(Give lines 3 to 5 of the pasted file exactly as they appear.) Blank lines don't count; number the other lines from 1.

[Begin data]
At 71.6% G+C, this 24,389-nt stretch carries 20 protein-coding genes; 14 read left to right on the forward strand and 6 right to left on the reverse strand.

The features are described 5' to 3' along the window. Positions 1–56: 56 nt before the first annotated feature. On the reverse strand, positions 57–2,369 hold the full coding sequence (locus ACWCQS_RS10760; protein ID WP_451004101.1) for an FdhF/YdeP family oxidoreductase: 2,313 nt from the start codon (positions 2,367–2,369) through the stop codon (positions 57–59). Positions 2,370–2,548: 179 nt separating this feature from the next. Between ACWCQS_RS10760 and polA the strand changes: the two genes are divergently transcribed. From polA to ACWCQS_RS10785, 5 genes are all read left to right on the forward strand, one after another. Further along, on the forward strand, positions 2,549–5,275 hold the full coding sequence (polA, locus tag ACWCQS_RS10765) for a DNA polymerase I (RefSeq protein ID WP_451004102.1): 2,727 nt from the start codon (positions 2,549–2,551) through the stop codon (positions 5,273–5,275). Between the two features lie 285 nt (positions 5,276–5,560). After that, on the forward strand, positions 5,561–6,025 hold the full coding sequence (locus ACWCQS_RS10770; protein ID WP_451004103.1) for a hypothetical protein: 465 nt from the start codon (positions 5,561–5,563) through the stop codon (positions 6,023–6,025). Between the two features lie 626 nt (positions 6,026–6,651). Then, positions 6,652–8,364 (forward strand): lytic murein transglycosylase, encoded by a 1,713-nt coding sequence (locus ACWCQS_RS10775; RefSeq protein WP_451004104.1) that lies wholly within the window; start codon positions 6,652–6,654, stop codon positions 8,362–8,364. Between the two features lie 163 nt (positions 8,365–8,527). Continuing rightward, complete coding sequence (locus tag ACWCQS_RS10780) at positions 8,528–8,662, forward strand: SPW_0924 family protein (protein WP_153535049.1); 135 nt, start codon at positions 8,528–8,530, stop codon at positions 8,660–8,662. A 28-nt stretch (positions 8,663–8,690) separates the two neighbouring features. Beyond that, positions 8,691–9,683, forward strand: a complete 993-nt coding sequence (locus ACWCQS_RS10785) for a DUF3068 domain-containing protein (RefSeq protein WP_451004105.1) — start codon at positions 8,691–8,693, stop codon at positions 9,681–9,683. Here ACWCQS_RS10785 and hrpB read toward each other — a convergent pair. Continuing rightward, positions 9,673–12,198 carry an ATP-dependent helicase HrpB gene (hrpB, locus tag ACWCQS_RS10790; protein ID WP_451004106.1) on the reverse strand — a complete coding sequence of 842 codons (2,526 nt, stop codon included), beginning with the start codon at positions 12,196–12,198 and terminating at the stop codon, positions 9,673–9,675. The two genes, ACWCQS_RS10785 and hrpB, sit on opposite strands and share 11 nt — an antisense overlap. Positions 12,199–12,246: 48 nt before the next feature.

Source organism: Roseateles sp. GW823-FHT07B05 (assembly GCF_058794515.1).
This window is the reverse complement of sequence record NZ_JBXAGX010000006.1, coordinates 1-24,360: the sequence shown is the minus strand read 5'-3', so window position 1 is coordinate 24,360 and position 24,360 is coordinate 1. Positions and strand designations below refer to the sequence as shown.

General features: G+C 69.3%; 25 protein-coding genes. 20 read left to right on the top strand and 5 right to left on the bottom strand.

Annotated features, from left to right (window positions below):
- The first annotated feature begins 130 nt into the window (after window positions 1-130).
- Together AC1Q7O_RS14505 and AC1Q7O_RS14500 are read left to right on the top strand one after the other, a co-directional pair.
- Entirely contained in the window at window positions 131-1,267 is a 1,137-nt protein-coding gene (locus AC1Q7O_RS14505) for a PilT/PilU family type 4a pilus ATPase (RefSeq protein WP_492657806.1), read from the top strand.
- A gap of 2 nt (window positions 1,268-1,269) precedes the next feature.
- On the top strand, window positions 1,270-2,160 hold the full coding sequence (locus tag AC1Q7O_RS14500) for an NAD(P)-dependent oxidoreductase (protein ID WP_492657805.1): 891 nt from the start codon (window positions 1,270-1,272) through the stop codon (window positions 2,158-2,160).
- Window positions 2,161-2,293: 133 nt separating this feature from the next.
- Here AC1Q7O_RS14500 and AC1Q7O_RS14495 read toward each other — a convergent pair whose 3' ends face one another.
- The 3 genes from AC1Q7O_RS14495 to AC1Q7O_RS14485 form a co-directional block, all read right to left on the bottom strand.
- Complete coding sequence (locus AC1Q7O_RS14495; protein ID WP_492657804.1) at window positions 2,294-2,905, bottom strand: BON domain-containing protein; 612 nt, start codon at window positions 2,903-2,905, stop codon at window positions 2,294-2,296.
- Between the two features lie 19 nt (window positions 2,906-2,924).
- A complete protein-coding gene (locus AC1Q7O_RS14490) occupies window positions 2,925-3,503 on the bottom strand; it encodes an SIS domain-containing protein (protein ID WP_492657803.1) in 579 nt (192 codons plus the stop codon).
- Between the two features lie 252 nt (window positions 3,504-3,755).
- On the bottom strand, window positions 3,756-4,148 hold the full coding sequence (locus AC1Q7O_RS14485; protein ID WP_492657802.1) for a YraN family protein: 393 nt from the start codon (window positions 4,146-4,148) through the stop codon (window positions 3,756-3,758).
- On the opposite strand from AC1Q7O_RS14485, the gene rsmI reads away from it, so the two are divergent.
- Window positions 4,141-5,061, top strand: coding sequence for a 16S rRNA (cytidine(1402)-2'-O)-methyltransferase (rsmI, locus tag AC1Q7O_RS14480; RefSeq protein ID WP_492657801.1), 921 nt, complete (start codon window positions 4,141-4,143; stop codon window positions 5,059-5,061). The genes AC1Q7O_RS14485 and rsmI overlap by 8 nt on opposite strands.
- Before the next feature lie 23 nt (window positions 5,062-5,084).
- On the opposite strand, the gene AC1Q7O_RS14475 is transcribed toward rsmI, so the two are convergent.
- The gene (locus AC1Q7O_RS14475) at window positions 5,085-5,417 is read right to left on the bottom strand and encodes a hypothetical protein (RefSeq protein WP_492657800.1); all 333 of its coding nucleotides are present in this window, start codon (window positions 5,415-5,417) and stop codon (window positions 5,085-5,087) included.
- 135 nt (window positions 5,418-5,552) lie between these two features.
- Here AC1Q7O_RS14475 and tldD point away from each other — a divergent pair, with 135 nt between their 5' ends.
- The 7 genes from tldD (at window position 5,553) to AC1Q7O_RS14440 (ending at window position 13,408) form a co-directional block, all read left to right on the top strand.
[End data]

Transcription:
Source organism: Roseateles sp. GW823-FHT07B05 (assembly GCF_058794515.1).
This window is the reverse complement of sequence record NZ_JBXAGX010000006.1, coordinates 1-24,360: the sequence shown is the minus strand read 5'-3', so window position 1 is coordinate 24,360 and position 24,360 is coordinate 1. Positions and strand designations below refer to the sequence as shown.

General features: G+C 69.3%; 25 protein-coding genes. 20 read left to right on the top strand and 5 right to left on the bottom strand.